Photo © Tom Newby Photography. CC-BY-2.0
While playing Articulate with my parents over Christmas, I had to describe ‘immense’, and tried to do so by saying that you could say something was ‘of <blank> proportions’. This didn’t work, but it got me thinking about what adjectives are typically only used to describe one or two things, and, conversely, which nouns are typically described by only one or two adjectives.
Most cliched adjectives
For each adjective, I found the noun it was most commonly used in front of, and the percentage of uses of that adjective explained by a use before that noun. The adjectives with the highest such percentage are the ‘most cliched’.
Taking the twenty most cliched adjectives, after manually weeding out not-really adjectives, geographical phrases (like ‘Saudi Arabia’), I found the most cliched adjective is:
|91·5%||of the time||stainless||is used, it’s to describe||steel|
(This is an approximate statement. A more accurate one would be: 91·5% of the time that ‘stainless’ precedes a noun, that noun is ‘steel’. But the above gets the point across.)
The full top twenty list is:
‘Untitled document’ is pretty good, as is ‘Grateful Dead’ and ‘Looney Tunes’.
Most cliched nouns
In a similar way, I examined each noun and found the adjective most commonly used to describe it, and the percentage of occurrences of that noun which were paired with that adjective. With this measure, the most cliched noun is:
|97·4%||of the time||annotation||is used, it’s described as||functional|
(Again, this is an approximate description. A more accurate one would be: 97·4% of the time ‘annotation’ follows an adjective, that adjective is ‘functional’.)
Giving the list as <adjective> <noun>, the full top twenty list is:
Funny to see two British metal bands in there. I think the presence of ‘super saver’ and ‘other shoppers’ might indicate a large contribution to the corpus from commerce sites.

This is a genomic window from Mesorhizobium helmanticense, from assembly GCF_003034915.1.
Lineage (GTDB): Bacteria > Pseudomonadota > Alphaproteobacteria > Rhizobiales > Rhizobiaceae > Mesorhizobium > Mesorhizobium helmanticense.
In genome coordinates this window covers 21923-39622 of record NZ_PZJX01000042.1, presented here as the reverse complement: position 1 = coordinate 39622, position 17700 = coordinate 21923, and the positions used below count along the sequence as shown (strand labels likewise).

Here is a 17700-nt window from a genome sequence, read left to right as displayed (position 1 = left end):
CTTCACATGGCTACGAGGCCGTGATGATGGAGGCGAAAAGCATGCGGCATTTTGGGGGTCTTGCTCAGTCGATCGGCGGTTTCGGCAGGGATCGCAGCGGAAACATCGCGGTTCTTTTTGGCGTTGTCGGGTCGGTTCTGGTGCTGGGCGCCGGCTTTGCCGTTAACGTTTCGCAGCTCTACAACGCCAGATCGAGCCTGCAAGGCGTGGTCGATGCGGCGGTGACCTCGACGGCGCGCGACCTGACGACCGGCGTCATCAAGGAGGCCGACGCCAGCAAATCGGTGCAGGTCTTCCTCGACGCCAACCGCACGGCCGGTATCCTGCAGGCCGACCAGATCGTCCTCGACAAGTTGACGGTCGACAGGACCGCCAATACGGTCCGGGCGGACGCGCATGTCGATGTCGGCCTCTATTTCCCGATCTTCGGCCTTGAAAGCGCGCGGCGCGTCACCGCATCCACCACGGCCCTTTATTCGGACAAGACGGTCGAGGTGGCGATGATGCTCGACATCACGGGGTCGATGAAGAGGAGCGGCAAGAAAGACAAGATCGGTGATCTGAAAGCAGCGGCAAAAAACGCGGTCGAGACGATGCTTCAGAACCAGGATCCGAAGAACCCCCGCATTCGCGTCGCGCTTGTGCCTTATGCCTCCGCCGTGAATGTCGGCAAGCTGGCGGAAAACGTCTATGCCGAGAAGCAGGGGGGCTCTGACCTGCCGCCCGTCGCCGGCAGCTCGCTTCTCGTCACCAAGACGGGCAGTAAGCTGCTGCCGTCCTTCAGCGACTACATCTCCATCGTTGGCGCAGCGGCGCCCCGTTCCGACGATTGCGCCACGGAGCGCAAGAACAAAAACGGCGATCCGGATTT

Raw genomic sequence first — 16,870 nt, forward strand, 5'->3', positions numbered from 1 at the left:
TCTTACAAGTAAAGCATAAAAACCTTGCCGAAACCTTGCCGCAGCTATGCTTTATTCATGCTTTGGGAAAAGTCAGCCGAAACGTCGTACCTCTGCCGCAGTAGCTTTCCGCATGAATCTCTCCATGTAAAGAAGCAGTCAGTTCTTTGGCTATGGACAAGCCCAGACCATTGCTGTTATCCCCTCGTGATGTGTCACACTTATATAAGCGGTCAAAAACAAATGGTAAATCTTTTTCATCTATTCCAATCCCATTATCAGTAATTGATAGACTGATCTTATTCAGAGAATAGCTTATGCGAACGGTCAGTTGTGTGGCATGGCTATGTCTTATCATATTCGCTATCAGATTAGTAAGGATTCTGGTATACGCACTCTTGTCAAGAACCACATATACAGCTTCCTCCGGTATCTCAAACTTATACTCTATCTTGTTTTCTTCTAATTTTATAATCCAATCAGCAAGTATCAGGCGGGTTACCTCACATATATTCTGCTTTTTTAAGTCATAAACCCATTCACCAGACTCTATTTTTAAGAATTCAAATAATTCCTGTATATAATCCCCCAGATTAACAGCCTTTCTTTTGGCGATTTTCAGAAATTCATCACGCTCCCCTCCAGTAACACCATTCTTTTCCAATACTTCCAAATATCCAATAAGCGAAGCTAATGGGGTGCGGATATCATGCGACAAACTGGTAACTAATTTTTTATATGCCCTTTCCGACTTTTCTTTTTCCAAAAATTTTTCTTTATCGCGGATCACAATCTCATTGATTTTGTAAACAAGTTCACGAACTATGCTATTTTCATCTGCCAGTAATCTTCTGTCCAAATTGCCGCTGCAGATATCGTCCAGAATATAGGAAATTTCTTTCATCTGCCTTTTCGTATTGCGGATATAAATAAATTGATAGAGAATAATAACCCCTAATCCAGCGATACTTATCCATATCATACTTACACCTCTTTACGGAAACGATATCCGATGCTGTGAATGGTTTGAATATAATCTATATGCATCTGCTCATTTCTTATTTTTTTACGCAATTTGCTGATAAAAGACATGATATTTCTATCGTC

What about ‘immense’?
But if I had to try to get someone to say ‘immense’ by giving a noun it’s commonly used before, what would that noun be? There are two ways you could answer that. For all nouns, find the fraction of times it’s preceded by ‘immense’ and pick the highest. Or, for all nouns find the rank of ‘immense’ in the list of adjectives it’s preceded by, and choose the highest (i.e., numerically smallest) rank. These aren’t necessarily the same thing, but it turns out they are, and the best you can do is:
|2·0%||of the time||multitude||is used, it’s described as||immense|
And ‘immense’ is the sixth-most common adjective used to describe a multitude; the top ten being:
An example adjective where ‘best rank’ and ‘highest fraction’ do not lead to the same noun is ‘striking’:
striking contrast — the highest rank ‘striking’ reaches is when describing ‘contrast’, when it’s the sixth-most common adjective for ‘contrast’ and accounts for 2·1% of descriptions of ‘contrast’.
striking similarity — the highest fraction ‘striking’ reaches is when describing ‘similarity’, when it accounts for 2·8% of descriptions of ‘similarity’, and ranks seventh amongst adjectives for ‘similarity’.
And somebody with knowledge of the Google N-Gram data, when given the clue ‘<blank> proportions’?
|6·9%||of the time||proportions||is used, they’re described as||epic|
It wasn’t a very good clue for ‘immense’ at all.
Representativeness of the data
The data-set shows its origins as a corpus drawn from the web, in that there are several amusing features of the results which sadly are not suitable for a general readership. Even though I don’t really have a readership of any sort, I therefore omit them. Sigh.
Most common doubled word
A couple of years, a related question came up: What is the most common doubled word? Filtering for unsuitable content, the winners turned out to be:
|1.||blah blah||7.||no no|
|2.||had had||8.||really really|
|3.||very very||9.||much much|
|4.||ha ha||10.||long long|
|5.||la la||11.||Duran Duran|
|6.||big big||12.||etc etc|
A good showing from band names altogether in that data-set.